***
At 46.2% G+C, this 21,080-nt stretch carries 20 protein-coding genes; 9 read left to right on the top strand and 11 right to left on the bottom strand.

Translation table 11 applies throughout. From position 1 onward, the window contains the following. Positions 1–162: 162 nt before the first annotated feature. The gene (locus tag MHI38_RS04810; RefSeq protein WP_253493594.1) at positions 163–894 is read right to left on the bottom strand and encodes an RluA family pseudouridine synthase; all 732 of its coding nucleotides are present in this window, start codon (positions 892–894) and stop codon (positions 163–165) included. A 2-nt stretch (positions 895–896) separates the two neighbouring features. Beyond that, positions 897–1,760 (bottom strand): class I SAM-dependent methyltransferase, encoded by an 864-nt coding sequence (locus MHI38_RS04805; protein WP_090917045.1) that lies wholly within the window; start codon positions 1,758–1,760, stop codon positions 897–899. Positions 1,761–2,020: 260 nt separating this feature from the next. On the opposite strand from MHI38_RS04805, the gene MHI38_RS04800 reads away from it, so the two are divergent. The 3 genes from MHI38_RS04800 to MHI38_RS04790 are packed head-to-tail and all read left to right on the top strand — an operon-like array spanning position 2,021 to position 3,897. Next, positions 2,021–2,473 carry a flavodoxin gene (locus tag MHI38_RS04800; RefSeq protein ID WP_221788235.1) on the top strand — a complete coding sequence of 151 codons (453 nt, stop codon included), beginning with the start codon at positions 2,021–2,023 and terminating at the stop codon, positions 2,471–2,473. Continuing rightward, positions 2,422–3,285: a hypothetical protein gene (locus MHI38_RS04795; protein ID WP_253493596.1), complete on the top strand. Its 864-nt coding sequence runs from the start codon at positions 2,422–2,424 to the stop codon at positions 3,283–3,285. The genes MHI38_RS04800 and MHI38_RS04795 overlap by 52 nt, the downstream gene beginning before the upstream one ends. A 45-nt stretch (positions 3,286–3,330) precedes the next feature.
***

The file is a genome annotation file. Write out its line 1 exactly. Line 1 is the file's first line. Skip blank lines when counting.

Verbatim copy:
At 46.2% G+C, this 21,080-nt stretch carries 20 protein-coding genes; 9 read left to right on the top strand and 11 right to left on the bottom strand.